One of the world’s most advanced turntables comes to the UK, courtesy of Absolute Sounds. The high-end hi-fi distributor has made the latest Döhmann Audio Helix turntable the sixth member of its esteemed Ten collection.
Launched in 2020, the Ten series is a collection of high-quality creations from around the world, hand-picked by Absolute Sounds founder and MD, Ricardo Franassovici. The first entry was a pair of speakers from Brooklyn-based DeVore Fidelity, which has since been followed by amplifiers from Robert Koda (Japan) and Trafomatic Audio (Serbia), phono stages from HSE (Switzerland), and reel-to-reel tape machines from Metaxis & Sins (Netherlands). In the third year of the concept, there is now a Döhmann Audio turntable from Down Under.
Our Australian publication recently spoke to Mark Döhmann himself about his new Helix design, which can be considered one of the most accurate audio playback devices available today and has recently been adopted by Stanford University as an audio reference to record vintage recordings from the Smithsonian archive. Quite advertising to say the least.
There are actually two Helix turntables – the aptly named One and Two, both of which are now in their third generation. The original Helix One followed the original model in 2015, which itself followed the release of the Döhmann Continuum Caliburn turntable a decade earlier. The Continuum Caliburn was another legendary deck – a six-figure one, no less – and the Obsidian model it replaced is still in Absolute Sounds’ catalog. The Helix Two is the more affordable and smaller ‘domestic’ model and has one armrest compared to the flagship One’s two.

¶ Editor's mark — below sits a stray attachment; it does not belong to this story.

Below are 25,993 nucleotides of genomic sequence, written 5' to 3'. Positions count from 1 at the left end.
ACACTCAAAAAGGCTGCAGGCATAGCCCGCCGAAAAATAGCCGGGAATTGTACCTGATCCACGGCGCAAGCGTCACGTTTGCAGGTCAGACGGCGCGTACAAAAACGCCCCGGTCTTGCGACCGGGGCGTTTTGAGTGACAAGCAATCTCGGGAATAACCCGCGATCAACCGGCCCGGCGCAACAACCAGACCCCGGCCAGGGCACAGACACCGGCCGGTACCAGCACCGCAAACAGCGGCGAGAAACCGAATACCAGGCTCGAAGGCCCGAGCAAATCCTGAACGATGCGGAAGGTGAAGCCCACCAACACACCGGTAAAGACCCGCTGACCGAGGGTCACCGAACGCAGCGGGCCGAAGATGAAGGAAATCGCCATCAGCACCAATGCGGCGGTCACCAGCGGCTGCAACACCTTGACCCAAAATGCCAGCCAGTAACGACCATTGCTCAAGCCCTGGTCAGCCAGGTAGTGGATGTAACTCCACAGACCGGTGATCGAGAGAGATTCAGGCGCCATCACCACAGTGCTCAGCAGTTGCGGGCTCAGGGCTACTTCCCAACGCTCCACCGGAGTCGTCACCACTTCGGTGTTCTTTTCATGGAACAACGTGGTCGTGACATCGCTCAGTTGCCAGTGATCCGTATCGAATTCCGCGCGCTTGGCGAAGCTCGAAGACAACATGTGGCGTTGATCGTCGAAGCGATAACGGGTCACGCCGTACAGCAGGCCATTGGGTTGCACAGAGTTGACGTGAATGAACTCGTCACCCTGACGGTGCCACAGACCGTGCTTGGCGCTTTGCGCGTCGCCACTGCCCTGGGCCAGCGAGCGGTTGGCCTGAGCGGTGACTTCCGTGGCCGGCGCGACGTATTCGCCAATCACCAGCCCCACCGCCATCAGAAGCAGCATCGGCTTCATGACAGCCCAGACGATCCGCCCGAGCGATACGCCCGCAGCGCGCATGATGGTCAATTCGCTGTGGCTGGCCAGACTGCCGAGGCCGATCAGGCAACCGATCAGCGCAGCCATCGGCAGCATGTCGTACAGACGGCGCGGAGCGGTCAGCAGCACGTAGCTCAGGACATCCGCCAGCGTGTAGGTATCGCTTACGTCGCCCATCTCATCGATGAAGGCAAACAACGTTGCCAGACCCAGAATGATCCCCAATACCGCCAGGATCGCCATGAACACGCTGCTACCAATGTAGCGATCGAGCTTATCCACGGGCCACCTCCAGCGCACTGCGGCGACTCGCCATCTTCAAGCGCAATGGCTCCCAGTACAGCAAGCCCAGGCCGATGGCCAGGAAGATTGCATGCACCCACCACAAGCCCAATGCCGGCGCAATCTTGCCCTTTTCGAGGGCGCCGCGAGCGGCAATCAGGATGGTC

Döhmann’s experience as an aerospace engineer has led him to think outside the box and introduce new techniques and technologies into turntable design inspired by works in the fields of aerospace, spectrometry, medical imaging and electron microscopy . An example can be found in the Helix’s use of Minus K vibration isolators, which are used by the European Space Agency and NASA for applications such as – would you believe – the James Webb Space Telescope.
Indeed, most of Döhmann Audio’s efforts over the years have been and continue to be aimed at removing resonances. The Helix Mk3’s mechanical crossover network is designed to dissipate vibrations at the highest frequency, while the aforementioned ‘floating’ armboards are made from a composite sandwich with two more materials over the Mk2 version – including a polymer of ballistic quality developed for body armor ! Meanwhile, a new technology it calls “RSA (Resonance Suppression Architecture)” allows for the insertion of two materials into hollow chambers at critical locations within the turntable. These materials were specifically chosen for their ability to target certain frequency spectra.
The new plateau, while the same size as that of the Mk2 model, now has a higher and more evenly distributed mass, which can be achieved by using a heavier mix of elements and applying the finite element loading technique. For a smoother and more precise drive, the drive system has been completely redesigned: new software, new firmware, new pulley, new controller… everything. And a new power supply benefits from a circuit capable of improved noise reduction.
Launched in Australia late last year, the Mk3 versions of the Helix One and Helix Two are now available in the UK, either in a black anodised aluminum finish or a nickel plated and titanium plated finish applied by a company that makes sheet metal parts for military jets . You have no doubt prepared yourself for the pricing as you read. The Helix One Mk3 costs £64,998 (black) or £78,998 (titanium), while the cost of the Helix Two Mk3 is a little easier to swallow – £46,000 (black) and £51,500 (titanium).
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